Keep your eyes to the skies once more as this Labor Day weekend festival of airborne feats closes out the summer. Some of the nation’s top pilots flock to Steamboat to spin tricks, dipping their bombers and propeller planes into mind-boggling formations and aerobatics. Celebrating some of nature’s most impressive pilots and airborne beauties, the Yampa Valley Crane Festival also takes place Labor Day Weekend, with viewings of the live elegant birds, educational workshops as well a farmers market, sidewalk sale, and free live music.
Surrounded by ranches and farms, fresh, delectable eats are not hard to come by in these parts. Here are a few of Steamboat’s not-to-miss food and drink haunts.
Situated in one of Steamboat’s oldest buildings (built in 1886, it was first a drug store, then a saddlery), owner Jamie Jenny first opened this French restaurant in 1979, and it has since established itself as a local, national, and international favorite. Home to its own elaborate wine cellar as well as live lobster tank, the restaurant is known for finding the freshest ingredients in the region. Foraging for mushrooms is an annual, much-anticipated event.
Easily the best-smelling place in town, Winona’s is known for its thickly frosted cinnamon rolls. This homey haunt also makes amazing cakes and cookies, not to mention box-sized deli sandwiches and hill-sized salads.
Harvesting local produce and meat for its colorful eggs benedicts and fresh salads, Creekside Café has been a local favorite for breakfast and lunch for nearly 20 years. It also has one of the best patios in town, with Soda Creek gurgling next to your table.
Mahogany Ridge Brewery & Grill
Although its tasty assortment of homemade brews draws suds-lovers from near and far, Mahogany is one of Steamboat’s most beloved culinary hangouts, too. The creative wine list, full bar, and succulent made-from-scratch dishes range from tuna ceviche to buffalo sausage.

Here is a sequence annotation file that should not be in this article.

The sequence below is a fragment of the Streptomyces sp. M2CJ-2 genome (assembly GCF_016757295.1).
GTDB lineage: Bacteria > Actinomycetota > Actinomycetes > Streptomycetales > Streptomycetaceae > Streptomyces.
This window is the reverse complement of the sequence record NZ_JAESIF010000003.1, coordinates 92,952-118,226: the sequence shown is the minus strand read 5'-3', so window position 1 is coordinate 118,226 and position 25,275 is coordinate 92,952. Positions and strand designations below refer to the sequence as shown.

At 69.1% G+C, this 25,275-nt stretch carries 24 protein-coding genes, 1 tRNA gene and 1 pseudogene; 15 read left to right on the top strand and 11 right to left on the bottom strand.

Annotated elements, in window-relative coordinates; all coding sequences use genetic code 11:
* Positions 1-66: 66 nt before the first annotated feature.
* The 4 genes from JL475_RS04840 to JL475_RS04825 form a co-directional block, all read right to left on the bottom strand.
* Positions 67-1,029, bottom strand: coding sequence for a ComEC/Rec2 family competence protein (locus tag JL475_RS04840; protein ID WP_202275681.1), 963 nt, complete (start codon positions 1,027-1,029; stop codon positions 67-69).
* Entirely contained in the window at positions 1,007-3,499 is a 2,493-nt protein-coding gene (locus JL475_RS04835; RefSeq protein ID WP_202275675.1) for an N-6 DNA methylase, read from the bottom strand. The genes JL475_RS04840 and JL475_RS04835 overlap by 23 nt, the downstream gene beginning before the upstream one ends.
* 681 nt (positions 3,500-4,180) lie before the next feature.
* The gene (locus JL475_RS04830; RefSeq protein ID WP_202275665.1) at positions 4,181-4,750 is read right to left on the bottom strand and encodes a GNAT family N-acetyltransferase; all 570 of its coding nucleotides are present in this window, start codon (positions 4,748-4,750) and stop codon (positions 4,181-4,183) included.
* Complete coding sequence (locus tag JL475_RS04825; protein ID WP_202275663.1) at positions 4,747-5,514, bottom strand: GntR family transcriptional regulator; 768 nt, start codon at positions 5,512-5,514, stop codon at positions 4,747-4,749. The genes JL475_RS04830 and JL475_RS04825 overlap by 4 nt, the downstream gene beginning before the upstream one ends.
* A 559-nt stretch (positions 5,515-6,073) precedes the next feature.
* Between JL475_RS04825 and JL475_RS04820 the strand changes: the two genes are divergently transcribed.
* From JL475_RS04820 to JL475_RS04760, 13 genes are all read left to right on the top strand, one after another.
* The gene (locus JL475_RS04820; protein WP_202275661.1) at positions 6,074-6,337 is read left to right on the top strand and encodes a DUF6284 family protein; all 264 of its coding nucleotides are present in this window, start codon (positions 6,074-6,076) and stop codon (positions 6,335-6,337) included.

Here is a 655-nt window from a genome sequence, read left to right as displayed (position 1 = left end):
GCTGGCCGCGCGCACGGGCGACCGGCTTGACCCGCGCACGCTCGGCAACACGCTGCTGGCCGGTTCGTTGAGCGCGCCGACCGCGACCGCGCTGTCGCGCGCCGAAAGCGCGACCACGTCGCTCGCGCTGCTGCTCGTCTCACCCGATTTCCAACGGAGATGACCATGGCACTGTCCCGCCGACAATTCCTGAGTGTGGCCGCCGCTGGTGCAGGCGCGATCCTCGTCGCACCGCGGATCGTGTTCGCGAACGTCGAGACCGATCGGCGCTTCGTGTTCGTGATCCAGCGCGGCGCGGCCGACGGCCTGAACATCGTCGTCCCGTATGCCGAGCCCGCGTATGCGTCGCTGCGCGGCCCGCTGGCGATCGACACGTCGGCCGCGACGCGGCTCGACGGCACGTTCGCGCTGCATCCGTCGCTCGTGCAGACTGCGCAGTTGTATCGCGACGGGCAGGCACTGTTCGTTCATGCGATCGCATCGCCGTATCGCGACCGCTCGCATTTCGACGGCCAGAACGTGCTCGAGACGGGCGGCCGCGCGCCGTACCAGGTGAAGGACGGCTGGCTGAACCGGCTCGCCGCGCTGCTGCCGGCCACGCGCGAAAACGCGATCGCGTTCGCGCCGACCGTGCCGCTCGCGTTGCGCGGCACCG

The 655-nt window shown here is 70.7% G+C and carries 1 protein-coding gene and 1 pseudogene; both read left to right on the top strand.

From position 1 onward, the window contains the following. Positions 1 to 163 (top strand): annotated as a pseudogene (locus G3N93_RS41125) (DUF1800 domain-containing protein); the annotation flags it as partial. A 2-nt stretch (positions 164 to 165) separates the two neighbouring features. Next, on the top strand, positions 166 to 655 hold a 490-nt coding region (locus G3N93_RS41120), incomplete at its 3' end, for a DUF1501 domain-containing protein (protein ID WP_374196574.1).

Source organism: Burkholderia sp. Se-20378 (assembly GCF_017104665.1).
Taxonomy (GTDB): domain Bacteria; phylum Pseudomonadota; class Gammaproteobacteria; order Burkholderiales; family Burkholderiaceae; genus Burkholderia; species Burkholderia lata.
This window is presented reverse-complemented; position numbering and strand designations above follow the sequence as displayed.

Located at the base of Steamboat Resort, Café Diva is a year-round hot spot for foodies and wine enthusiasts. Its ever-changing wine lists, daily fresh soups, and upscale, creative spins on veggies, beef, and seafood mean you’ll never have to eat the same meal twice.
Museums, Galleries, and Historic Spots
Both indoors and out, there are a few locations that comprise the puzzle pieces of Steamboat’s rich heritage, including the vibrant Yampa River Botanic Park, home to countless specimens of greenery throughout more than 50 separate gardens. Get the full scope of the town’s history, beginning with local Native American tribes, the Wild West, and the origins of one of the world’s greatest ski towns at the Tread of Pioneers Museum.
Located about five miles outside of town, the quaint Mesa School House is one of the most beautifully preserved 100-year-old buildings around, having been used as a one-room schoolhouse from 1916 to 1959, as well as a library, dance hall, and meeting place.
For a glimpse of regional talent and stunning masterpieces capturing the beauty of the area’s landscapes and wildlife, the Steamboat Art Museum offers painting and craft workshops regularly. Lastly, no visit to Steamboat is complete without a visit to what is arguably its most unique landmark—Howelsen Hill. See North America’s largest ski jumping facility originally built by Norwegian ski jumper Carl Howelsen, who moved to Steamboat in 1913. Even in summer, the massive jumps are an impressive sight to behold and can be viewed from numerous vantage points, including from the wildflower-filled hiking and mountain biking trails of nearby Emerald Mountain.
Written by RootsRated Media for Steamboat Springs Chamber.
Featured image provided by Robin Carroccia